Advance warning: I'm sure some regular readers are pleading "Enough with the puppets," but I make no apologies for supporting these productions. Anything that can help parents get their wee ones to put down the Wii and watch some live art is worth pulling strings for.
Orlando is built on fairy tales, and whether the Mouse or the mayor peddles the fantasies, happily-ever-after only lasts until the bills arrive. But a few miles up I-4 from the big-name attractions, a real-life Cinderella story is taking place. More than a year and a half after it was shuttered, a resurgent Pinocchio's Marionette Theater is getting a second shot at a happy ending.
Pinocchio's began in 1999 as Puppet Celebration, a touring company that performed kid-centric puppetry in Orlando-area schools and museums. In 2002 they moved into a small space inside the old Winter Park Mall; when that complex was bulldozed to build Winter Park Village, Pinocchio's found a new home at the Altamonte Mall. There they presented founder David Eaton's portfolio of munchkin musicals until January 2008, when the tiny curtain came down for the final time.
Enter Sean Keohane, a writer and performer from the Bronx who has become a regular of late at Orlando puppetry events. He's an expert in the history of the art form, having published translations of 19th-century French Punch & Judy—style scripts and performed re-creations of said shows with his Terrible Polichinelle Theater troupe. One year ago, Keohane moved down from New York with the goal of resurrecting Pinocchio's. It took a little while (as he quipped in his curtain speech, "Don't hire me, I work slow"), but with the support of locals including United Arts of Central Florida and Heather Henson's Ibex Puppetry, as well as the Southern Arts Federation and the National Endowment for the Arts, his dream has become reality. As of Aug. 1, Pinocchio's pint-sized performances have returned.
When I arrived an hour before the "Grand Re-Opening" performance, there was already a sizable crowd waiting around the playground adjoining Pinocchio's performance space. Parents stood in a ragged line across the entrance to the neighboring Sears while their hyperactive offspring beat each other's heads against the soft plastic slides. At the appointed hour, the storefront stage's steel gate rolled up for the first time in 18 months. Keohane emceed a brief red-ribbon—cutting ceremony with the assistance of a towheaded tot, and the audience was allowed into the charming lobby-slash—gift shop (which wouldn't look out of place in a theme park).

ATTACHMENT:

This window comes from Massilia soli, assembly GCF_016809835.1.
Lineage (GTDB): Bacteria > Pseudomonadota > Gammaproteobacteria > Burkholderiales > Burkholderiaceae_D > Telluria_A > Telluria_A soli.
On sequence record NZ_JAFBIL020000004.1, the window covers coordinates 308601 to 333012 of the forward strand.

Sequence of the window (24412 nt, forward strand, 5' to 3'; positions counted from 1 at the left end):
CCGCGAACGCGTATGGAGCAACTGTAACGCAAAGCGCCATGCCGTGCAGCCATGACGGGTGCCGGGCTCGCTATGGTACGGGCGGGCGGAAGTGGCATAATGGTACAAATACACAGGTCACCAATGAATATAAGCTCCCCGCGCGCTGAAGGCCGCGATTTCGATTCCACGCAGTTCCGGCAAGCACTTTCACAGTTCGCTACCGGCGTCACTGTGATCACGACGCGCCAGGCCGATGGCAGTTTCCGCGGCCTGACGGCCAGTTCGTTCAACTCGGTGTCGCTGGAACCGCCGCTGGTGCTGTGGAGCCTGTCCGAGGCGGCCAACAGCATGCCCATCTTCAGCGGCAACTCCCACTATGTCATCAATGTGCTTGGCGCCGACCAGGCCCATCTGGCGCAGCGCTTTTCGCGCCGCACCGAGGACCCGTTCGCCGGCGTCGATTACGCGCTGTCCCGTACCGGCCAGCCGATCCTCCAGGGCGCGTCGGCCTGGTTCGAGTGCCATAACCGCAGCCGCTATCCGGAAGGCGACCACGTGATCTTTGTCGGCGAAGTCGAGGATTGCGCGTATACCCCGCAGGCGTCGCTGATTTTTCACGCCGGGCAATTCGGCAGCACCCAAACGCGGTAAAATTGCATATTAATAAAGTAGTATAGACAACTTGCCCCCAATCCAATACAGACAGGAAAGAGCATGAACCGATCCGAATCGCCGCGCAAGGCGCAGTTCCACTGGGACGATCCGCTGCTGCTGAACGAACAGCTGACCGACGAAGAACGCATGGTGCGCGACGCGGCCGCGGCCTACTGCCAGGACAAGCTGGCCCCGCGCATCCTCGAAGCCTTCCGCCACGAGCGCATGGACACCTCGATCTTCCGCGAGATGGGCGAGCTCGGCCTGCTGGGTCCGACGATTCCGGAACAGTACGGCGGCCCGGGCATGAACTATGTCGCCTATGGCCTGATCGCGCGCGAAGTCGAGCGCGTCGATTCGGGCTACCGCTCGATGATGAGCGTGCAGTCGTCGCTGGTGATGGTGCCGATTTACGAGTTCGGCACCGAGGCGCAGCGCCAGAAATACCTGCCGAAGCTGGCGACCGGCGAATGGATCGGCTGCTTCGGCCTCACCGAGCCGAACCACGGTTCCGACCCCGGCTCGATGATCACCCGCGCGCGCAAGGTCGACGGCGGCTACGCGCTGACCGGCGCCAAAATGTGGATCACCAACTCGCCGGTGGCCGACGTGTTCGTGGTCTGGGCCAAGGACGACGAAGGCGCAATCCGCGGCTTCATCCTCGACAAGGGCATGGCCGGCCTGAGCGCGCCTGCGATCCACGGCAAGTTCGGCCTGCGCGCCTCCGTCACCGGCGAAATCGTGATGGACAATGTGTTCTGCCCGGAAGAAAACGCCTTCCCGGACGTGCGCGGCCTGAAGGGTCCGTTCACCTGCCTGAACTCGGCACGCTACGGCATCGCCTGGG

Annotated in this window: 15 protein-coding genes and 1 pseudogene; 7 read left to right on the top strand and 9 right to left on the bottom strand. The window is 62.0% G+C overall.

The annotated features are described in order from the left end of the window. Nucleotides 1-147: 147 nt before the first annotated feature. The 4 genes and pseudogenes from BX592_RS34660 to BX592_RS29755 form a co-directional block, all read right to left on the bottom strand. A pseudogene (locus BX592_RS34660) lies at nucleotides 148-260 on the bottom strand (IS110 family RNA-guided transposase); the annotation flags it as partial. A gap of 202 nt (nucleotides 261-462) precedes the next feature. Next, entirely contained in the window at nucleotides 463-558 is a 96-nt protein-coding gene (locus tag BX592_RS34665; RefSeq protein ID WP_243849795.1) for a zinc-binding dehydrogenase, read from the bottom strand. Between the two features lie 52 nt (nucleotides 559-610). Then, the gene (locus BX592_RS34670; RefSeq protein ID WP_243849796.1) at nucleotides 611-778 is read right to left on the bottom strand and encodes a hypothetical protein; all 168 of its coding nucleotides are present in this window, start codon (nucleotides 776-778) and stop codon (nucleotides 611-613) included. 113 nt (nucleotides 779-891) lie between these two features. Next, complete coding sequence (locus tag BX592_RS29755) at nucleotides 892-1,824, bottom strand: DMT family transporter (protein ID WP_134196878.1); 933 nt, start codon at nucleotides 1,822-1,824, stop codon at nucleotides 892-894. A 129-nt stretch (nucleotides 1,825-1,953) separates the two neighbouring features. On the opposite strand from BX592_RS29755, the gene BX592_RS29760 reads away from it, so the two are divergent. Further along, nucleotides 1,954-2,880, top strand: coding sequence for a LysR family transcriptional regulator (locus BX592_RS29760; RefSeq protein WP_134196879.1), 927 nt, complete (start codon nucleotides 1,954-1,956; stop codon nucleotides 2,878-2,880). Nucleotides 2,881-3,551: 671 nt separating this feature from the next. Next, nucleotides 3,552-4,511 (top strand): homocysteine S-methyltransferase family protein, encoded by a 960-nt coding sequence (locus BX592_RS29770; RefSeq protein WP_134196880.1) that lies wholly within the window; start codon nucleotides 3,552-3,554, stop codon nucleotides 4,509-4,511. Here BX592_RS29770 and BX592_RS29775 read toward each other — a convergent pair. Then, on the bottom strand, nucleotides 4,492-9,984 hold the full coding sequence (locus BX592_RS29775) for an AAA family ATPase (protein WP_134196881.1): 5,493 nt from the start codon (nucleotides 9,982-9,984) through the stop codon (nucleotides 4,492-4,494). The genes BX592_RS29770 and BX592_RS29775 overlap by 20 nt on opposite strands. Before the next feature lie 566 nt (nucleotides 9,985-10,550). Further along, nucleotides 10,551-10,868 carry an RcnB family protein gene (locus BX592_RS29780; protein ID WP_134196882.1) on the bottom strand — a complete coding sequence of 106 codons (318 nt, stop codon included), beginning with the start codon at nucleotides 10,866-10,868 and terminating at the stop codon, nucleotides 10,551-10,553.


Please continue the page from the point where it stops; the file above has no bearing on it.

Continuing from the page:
The actual theater inside is even more adorable. Royal-red carpeting and crystalline chandeliers frame a flat-painted proscenium, creating a child's-eye caricature of a luxurious old-world opera house. The standing-room-only audience, likely the largest the theater has ever seen, squeezed into every last inch of bench space, with the little ones scooted up on the floor in front of the stage. There was a brief pre-show demonstration of the string mechanisms that make Pinocchio's performers move, followed by a welcome lesson in theatrical etiquette. There was the expected amount of crying and fidgeting, but when the overture began an awed hush fell (briefly) over the wide-eyed audience.
Pinocchio's re-inaugural presentation (through Sept. 13) is Jack and the Beanstalk, a revival of Eaton's re-imagining of the classic fable. In this telling, Jack's widowed mother makes him sell his beloved Bessie, a magic cow that gives chocolate milk and strawberry shakes, to their skinflint landlord Silas. Jack plants the beans he receives in return, and a beanstalk stretching to the stratosphere sprouts overnight. He climbs it and finds Clarence the giant; in this kinder, gentler version the giant doesn't grind Englishmen's bones to make his bread, but rather gorges on beans, resulting in unfortunate flatulence issues.
Eaton's script is a cut above much kiddie fare, with some sly asides for the adults (Goldie Harp, the giant's singing musical instrument, complains, "My G-string is a little tight"), but there's nothing to unduly upset small fry. The songs, written with Kent Smith, are bouncy, brief and a bit wittier than the average. Special effects are simple and effective — a black-light ballet of bouncing eggs (courtesy of Lucy Goosey the golden goose) is the standout scene. The prerecorded songs and dialogue feature the voices of some familiar Orlando talent; I recognized Brett Carson as the giant's overstressed assistant. Best of all, the carved cast (created by John Corbitt and costumed by Elaine Corbitt) exude careful craftsmanship and character. And the live artists manipulating the marionettes from above the small stage — Richard Hudnall, April Tennyson, Jack Fields, Jonathan West and Stephen Blake Gipson — do a first-rate job breathing life into their avatars, so that by the end you're barely seeing the email@example.com